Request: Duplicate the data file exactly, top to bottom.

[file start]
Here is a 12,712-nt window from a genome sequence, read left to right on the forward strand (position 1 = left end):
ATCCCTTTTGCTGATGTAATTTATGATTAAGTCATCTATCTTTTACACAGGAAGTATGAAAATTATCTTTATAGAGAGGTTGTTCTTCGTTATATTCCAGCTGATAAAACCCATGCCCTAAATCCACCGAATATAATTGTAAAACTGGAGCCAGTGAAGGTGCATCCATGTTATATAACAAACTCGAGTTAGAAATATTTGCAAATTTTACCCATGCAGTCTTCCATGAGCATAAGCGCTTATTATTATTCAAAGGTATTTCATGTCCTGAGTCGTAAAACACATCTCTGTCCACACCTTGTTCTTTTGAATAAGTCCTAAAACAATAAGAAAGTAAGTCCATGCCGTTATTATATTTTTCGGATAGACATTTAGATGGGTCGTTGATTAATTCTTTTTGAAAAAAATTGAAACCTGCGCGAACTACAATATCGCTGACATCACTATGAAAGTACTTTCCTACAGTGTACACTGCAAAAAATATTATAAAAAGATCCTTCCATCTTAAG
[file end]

Here is a 12,712-nt window from a genome sequence, read left to right on the forward strand (position 1 = left end):
ATCCCTTTTGCTGATGTAATTTATGATTAAGTCATCTATCTTTTACACAGGAAGTATGAAAATTATCTTTATAGAGAGGTTGTTCTTCGTTATATTCCAGCTGATAAAACCCATGCCCTAAATCCACCGAATATAATTGTAAAACTGGAGCCAGTGAAGGTGCATCCATGTTATATAACAAACTCGAGTTAGAAATATTTGCAAATTTTACCCATGCAGTCTTCCATGAGCATAAGCGCTTATTATTATTCAAAGGTATTTCATGTCCTGAGTCGTAAAACACATCTCTGTCCACACCTTGTTCTTTTGAATAAGTCCTAAAACAATAAGAAAGTAAGTCCATGCCGTTATTATATTTTTCGGATAGACATTTAGATGGGTCGTTGATTAATTCTTTTTGAAAAAAATTGAAACCTGCGCGAACTACAATATCGCTGACATCACTATGAAAGTACTTTCCTACAGTGTACACTGCAAAAAATATTATAAAAAGATCCTTCCATCTTAAG